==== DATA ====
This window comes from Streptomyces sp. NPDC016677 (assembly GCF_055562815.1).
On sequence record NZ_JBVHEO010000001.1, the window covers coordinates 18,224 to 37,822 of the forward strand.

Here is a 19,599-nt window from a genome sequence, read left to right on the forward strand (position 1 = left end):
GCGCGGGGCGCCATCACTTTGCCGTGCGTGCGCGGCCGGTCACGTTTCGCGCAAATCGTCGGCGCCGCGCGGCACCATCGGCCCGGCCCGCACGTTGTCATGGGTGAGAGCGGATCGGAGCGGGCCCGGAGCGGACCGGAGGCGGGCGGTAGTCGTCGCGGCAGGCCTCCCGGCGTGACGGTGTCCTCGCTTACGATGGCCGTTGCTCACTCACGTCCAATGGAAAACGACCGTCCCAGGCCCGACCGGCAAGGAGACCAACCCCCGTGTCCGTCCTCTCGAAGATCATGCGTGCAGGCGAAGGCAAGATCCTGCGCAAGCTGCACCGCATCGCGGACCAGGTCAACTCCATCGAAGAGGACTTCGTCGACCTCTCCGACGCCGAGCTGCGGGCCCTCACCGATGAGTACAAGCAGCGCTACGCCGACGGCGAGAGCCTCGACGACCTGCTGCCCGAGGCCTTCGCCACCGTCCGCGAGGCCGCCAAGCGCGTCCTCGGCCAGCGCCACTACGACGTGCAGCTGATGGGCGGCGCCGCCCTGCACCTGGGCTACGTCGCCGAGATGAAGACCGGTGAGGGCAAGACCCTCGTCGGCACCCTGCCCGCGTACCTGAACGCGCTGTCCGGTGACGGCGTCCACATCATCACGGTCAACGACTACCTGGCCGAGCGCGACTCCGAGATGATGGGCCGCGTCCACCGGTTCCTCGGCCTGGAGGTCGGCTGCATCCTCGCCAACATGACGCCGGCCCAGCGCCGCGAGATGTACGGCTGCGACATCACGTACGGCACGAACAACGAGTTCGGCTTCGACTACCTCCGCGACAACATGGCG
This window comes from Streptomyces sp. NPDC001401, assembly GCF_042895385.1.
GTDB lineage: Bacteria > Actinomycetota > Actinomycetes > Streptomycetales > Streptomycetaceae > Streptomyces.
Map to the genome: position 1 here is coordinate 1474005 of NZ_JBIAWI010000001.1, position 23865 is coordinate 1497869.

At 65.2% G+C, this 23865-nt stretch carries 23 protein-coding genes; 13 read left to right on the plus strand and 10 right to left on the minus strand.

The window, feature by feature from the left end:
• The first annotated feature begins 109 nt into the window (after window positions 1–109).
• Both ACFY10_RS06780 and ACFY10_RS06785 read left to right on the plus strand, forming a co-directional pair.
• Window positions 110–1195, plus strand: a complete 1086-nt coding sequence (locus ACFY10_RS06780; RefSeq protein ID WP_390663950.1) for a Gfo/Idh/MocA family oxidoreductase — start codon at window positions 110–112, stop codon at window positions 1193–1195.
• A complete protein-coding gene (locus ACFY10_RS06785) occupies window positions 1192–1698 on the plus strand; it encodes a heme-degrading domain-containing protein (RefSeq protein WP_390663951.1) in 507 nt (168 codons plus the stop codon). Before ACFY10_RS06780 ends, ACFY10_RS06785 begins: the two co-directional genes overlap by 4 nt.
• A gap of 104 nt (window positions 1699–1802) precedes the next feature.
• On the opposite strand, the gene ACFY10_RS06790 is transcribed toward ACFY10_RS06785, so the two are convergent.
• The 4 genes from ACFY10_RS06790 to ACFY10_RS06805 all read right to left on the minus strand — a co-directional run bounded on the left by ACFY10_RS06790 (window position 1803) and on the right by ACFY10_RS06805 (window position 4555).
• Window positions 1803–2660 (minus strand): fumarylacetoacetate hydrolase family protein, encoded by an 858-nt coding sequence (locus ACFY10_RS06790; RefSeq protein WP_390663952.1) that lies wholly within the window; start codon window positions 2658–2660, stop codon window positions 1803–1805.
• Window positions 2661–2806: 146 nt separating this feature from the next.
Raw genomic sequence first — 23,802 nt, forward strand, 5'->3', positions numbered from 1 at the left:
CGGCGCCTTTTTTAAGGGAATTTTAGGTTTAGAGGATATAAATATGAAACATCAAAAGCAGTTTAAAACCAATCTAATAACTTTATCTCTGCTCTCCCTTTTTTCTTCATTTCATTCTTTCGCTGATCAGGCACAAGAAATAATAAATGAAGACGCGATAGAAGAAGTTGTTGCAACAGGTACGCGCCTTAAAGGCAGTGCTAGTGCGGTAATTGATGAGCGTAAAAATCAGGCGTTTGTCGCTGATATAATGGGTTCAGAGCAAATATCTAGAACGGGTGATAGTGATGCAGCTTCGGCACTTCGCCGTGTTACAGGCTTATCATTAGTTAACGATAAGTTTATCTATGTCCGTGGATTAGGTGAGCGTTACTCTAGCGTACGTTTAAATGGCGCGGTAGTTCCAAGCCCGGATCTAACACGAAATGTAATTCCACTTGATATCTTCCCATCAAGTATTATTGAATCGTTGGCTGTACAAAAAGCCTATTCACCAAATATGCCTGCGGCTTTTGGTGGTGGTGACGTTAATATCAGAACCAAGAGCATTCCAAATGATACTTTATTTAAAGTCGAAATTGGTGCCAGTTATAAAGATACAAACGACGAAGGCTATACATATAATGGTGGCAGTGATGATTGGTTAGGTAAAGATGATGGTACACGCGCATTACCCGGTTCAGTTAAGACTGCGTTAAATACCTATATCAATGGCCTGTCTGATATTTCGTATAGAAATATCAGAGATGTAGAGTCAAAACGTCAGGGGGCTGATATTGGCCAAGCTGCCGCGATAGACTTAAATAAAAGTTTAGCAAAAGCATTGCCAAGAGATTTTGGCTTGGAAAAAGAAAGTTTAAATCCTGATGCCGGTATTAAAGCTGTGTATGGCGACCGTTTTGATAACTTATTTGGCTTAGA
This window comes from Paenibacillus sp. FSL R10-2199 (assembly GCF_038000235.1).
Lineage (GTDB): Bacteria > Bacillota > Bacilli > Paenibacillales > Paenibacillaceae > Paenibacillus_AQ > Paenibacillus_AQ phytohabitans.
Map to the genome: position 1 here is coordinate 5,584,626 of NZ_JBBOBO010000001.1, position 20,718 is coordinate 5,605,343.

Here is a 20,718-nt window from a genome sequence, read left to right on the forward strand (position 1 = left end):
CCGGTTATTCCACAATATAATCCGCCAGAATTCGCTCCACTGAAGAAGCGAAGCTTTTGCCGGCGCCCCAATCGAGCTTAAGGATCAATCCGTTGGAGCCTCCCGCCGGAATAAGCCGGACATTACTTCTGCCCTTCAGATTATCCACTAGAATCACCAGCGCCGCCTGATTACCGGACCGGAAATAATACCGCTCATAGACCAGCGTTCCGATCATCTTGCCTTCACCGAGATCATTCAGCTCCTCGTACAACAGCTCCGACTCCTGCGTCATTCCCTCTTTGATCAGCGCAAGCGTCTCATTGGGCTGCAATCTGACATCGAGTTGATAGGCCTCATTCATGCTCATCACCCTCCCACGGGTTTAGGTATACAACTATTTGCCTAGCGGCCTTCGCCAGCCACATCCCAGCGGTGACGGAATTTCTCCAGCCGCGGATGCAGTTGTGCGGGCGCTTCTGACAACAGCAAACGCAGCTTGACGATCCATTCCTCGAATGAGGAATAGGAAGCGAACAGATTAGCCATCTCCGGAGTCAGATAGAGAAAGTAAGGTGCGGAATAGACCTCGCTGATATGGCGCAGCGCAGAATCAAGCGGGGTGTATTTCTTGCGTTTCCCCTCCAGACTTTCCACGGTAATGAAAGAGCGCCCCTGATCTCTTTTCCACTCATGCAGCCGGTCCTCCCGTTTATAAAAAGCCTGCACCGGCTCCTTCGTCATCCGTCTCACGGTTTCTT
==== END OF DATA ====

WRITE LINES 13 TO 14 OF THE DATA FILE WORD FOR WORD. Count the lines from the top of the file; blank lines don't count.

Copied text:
• A complete protein-coding gene (locus ACFY10_RS06785) occupies window positions 1192–1698 on the plus strand; it encodes a heme-degrading domain-containing protein (RefSeq protein WP_390663951.1) in 507 nt (168 codons plus the stop codon). Before ACFY10_RS06780 ends, ACFY10_RS06785 begins: the two co-directional genes overlap by 4 nt.
• A gap of 104 nt (window positions 1699–1802) precedes the next feature.